90% of your child’s brain develops in the first 5 years: Your child’s brain develops rapidly in the few first years of life. The first smile, first step and first words are some of the most joy-filled moments of parenthood. Your little one’s brain undergoes an amazing period of development from birth to the age of 3—producing more than a million neuronal connections each second that make these awesome milestones happen. On an average, a brain has nearly 100 billion neurons and is the seat of all our thinking.
Proper nutrition is crucial for normal brain and neurocognitive development. So, the gut has a central role as it receives and processes all the needed nutrients for optimal and timely brain growth and development.
Gut-brain connections revealed: Nourishing your child’s brain with a healthy gut
The gut and brain are connected
Apart from the well-known route of nutrient delivery from the gut to the brain via the circulatory system, a fascinating fact is that your tiny tot’s gut and brain are connected by a network of nerves and dialogue via a multitude of neuro-signals – just like the fibre optic connections bringing this article to you over the internet.Read more
The gut bacteria respond to neurochemical signals
To add further to this two-way communication, much like a hi-scale virtual conference, the trillions of resident gut bacteria (microbiome), want to be a part of this conversation. The gut bacteria produce and respond to different neurochemical signals, which travel to and from the brain. One such communication channel is the vagus nerve that extends from the brain stem through the neck, down to the abdomen.Read more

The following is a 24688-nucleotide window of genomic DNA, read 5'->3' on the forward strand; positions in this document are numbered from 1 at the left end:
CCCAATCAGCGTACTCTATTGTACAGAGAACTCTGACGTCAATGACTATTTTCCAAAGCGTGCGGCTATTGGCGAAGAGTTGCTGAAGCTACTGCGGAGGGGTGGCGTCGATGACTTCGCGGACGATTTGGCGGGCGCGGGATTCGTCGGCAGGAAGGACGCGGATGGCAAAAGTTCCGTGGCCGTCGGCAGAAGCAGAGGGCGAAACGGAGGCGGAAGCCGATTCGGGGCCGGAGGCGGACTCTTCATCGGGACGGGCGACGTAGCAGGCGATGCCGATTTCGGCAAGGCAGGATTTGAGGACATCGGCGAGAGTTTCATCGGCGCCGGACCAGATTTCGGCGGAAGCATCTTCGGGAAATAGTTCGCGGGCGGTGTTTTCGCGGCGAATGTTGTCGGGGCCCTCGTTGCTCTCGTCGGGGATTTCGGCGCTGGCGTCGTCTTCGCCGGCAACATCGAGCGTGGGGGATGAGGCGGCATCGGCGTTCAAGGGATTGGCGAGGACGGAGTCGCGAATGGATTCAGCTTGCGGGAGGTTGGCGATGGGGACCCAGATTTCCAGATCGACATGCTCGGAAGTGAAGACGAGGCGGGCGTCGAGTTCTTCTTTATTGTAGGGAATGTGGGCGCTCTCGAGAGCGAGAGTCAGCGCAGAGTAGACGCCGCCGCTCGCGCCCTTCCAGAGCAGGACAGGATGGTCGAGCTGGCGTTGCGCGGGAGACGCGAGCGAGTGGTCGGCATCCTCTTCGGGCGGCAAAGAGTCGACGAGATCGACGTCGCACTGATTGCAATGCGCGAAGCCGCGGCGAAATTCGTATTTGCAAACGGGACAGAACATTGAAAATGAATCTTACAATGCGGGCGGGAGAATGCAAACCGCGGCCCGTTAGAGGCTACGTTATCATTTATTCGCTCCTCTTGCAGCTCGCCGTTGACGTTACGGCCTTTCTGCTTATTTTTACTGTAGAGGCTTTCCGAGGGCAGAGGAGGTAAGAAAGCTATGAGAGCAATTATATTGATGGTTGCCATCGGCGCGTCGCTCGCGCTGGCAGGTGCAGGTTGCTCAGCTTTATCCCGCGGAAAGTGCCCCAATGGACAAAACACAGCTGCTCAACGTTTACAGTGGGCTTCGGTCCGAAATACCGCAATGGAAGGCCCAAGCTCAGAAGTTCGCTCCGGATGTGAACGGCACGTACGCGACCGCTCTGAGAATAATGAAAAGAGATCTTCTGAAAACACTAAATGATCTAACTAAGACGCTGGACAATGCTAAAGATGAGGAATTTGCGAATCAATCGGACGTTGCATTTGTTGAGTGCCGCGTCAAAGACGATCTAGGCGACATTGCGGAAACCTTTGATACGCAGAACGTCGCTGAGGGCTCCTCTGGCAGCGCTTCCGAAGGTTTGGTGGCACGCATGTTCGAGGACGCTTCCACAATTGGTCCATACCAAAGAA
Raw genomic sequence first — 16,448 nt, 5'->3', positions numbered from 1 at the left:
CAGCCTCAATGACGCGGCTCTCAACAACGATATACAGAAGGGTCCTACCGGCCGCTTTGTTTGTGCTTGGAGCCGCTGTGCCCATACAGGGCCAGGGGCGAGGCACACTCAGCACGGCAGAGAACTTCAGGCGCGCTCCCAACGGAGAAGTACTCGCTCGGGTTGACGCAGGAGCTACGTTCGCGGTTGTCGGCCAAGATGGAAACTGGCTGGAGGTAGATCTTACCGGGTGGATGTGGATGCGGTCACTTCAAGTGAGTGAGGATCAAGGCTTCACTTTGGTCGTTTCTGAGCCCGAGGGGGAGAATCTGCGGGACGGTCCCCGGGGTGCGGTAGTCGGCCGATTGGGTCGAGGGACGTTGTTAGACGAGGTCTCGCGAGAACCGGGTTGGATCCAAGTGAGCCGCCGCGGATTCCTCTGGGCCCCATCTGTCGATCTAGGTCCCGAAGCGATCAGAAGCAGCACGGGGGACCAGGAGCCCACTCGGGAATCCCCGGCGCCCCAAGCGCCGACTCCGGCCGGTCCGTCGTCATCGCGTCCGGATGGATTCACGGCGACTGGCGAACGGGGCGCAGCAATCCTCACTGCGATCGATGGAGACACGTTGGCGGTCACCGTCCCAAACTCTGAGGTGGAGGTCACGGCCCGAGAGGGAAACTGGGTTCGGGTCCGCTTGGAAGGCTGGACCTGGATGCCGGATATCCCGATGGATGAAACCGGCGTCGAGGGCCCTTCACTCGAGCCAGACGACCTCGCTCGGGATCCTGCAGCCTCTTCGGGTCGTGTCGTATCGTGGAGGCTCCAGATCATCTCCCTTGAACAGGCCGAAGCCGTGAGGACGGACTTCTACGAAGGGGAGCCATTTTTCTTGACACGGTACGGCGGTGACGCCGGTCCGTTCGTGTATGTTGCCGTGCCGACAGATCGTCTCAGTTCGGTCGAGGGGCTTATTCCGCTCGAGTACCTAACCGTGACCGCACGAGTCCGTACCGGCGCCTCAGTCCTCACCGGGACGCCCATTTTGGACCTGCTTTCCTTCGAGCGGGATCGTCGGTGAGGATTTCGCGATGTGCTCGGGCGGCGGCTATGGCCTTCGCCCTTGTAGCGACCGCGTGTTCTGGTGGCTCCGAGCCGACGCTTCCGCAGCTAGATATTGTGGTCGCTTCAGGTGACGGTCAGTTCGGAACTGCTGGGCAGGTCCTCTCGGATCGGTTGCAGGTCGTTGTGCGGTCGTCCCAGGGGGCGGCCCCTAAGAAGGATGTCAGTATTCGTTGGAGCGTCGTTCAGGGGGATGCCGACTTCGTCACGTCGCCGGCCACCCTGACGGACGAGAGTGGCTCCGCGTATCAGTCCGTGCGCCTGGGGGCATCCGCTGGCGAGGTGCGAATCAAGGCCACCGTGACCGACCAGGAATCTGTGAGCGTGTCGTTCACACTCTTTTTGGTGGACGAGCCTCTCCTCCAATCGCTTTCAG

The gut microbiome influences early brain development
New science reveals that the gut microbiome influences early brain development, building structures that help neurons within the brain pass messages to one another (synapses) increasing the pace at which these brain connections form (much like the hi-speed point-to-point connection of a 5G mobile network enabling 2-way communication).
Nurture the gut-brain connection: What you can do!
When it comes to nutrition, here’s what you can do to foster your child’s gut-brain connections:
Nourish a healthy microbiome
Nourish a healthy microbiome for a healthy gut and to positively impact learning, memory and mood.
- Feed the ‘good’ gut bacteria with prebiotics like FOS, GOS and 2’FL as these oligosaccharides are preferred foods, helping the ‘good’ bacteria multiply rapidly.
- Top up the gut microbiome with ‘good’ probiotic bacteria such as those from the Bifidobacterium
Ensure key nutrients
Ensure adequate intake of key nutrients that have a larger effect on brain growth and cognition:
- DHA (Docosahexaenoic Acid), an omega-3 fatty acid vital for cognitive functions and enhancing learning and memory.
- Lutein, a major carotenoid associated with eye health and improved brain processing speed and memory.
- NVE (Natural Vitamin E), a powerful antioxidant naturally found in parts of the brain linked to memory, vision and language.
Support nutrient absorption
Support nutrient absorption with the right food ingredients. How nutrients are delivered also impacts their absorption – Palm oil free milk formulas have been scientifically shown to improve calcium, fat and DHA absorption.
Armed with these nutrition tips, now you can nurture more amazing moments along your child’s learning journey with a happy gut and a happy brain.
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- Sukhpreet K. et al.. Bacteroides-dominant gut microbiome of late infancy is associated with enhanced neurodevelopment. Gut Microbes, 2021; 13 (1): 1930875
- Jena A, et al. Gut-Brain Axis in the Early Postnatal Years of Life: A Developmental Perspective. Front Integr Neurosci. 2020;14:44. Published 2020 Aug 5
- Cohen Kadosh K, et al. Nutritional Support of Neurodevelopment and Cognitive Function in Infants and Young Children-An Update and Novel Insights. Nutrients. 2021;13(1):199. Published 2021 Jan 10.
- Berger PK, et al. Human milk oligosaccharide 2′-fucosyllactose links feedings at 1 month to cognitive development at 24 months in infants of normal and overweight mothers. PLoS One. 2020 Feb 12;15(2):e0228323.
- Padial-Jaudenes M, et al. J. Physiological Impact of Palm Olein or Palm Oil in Infant Formulas: A Review of Clinical Evidence. Nutrients. 2020;12(12):3676.